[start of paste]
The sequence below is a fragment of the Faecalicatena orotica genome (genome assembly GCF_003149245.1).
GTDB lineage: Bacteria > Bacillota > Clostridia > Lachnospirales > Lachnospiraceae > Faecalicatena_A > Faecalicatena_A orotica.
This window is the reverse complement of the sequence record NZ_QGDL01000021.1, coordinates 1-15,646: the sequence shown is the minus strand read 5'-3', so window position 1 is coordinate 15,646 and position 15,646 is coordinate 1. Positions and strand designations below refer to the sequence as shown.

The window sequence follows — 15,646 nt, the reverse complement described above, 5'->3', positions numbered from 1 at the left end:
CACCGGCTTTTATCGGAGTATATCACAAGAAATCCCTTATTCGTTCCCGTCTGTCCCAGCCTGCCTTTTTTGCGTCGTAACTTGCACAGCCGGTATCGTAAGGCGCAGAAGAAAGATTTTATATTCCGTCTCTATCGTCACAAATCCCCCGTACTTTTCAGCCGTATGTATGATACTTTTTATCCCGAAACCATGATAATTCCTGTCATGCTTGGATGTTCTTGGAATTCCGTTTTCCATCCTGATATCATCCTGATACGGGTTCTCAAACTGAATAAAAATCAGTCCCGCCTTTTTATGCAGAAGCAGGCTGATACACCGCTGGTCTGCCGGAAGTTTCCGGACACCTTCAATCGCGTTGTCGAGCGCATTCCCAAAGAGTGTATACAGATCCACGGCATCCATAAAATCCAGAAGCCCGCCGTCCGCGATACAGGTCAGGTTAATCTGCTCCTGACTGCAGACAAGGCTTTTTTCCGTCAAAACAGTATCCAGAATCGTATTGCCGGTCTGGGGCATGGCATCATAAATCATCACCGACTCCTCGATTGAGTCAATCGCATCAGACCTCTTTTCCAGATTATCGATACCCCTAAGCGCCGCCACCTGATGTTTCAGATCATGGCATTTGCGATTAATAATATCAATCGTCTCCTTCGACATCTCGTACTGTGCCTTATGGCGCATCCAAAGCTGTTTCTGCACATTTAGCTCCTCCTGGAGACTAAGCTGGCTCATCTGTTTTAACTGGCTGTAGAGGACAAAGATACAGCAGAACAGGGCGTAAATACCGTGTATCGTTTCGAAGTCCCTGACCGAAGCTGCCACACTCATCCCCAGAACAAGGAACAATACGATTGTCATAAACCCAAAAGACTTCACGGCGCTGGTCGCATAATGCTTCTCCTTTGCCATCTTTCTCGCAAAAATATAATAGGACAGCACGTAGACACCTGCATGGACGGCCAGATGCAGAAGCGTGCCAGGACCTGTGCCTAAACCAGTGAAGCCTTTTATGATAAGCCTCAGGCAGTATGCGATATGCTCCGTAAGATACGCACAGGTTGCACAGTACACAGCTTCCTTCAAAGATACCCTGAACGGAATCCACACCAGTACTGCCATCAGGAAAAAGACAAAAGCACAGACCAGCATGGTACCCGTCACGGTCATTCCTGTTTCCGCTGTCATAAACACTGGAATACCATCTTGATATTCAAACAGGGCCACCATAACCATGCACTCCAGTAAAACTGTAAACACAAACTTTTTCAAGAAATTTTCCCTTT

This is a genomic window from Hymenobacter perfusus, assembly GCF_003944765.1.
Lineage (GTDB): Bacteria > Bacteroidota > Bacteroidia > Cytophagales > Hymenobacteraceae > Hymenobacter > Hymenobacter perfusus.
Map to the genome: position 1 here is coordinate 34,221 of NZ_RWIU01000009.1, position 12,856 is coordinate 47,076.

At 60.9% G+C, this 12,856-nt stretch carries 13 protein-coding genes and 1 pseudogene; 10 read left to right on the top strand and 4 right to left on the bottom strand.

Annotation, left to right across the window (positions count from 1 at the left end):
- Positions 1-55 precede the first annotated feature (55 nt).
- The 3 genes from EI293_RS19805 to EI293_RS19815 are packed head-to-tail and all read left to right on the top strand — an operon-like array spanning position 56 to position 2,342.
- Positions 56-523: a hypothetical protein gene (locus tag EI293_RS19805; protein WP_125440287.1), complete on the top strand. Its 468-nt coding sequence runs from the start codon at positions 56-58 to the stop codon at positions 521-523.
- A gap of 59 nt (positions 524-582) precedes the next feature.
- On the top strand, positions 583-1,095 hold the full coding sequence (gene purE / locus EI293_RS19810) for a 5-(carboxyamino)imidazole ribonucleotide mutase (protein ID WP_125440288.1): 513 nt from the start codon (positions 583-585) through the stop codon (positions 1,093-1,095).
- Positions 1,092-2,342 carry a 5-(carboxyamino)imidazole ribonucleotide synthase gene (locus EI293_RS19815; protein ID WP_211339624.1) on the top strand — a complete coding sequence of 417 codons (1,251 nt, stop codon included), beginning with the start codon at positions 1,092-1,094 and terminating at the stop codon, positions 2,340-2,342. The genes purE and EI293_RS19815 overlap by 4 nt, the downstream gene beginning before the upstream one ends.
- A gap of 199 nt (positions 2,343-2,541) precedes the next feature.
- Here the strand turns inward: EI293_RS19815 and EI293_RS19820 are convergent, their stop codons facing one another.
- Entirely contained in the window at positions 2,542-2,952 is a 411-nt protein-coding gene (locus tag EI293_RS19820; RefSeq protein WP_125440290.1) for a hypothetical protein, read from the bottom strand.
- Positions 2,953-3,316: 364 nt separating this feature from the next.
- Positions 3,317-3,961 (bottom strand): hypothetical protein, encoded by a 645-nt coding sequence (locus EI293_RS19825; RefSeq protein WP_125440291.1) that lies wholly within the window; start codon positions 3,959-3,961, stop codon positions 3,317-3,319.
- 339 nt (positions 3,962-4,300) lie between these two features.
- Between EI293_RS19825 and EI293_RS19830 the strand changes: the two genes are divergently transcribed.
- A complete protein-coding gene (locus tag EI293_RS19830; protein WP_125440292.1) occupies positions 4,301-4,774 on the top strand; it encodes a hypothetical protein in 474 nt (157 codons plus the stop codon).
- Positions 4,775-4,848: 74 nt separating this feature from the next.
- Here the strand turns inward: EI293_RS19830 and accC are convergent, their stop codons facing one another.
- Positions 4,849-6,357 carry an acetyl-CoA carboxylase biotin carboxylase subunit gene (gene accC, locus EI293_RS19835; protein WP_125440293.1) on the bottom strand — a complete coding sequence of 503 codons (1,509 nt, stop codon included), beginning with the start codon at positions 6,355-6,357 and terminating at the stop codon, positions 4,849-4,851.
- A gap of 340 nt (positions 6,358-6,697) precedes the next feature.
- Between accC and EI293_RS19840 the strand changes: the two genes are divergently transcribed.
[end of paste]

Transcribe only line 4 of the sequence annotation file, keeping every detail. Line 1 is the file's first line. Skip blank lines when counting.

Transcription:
The window sequence follows — 15,646 nt, the reverse complement described above, 5'->3', positions numbered from 1 at the left end: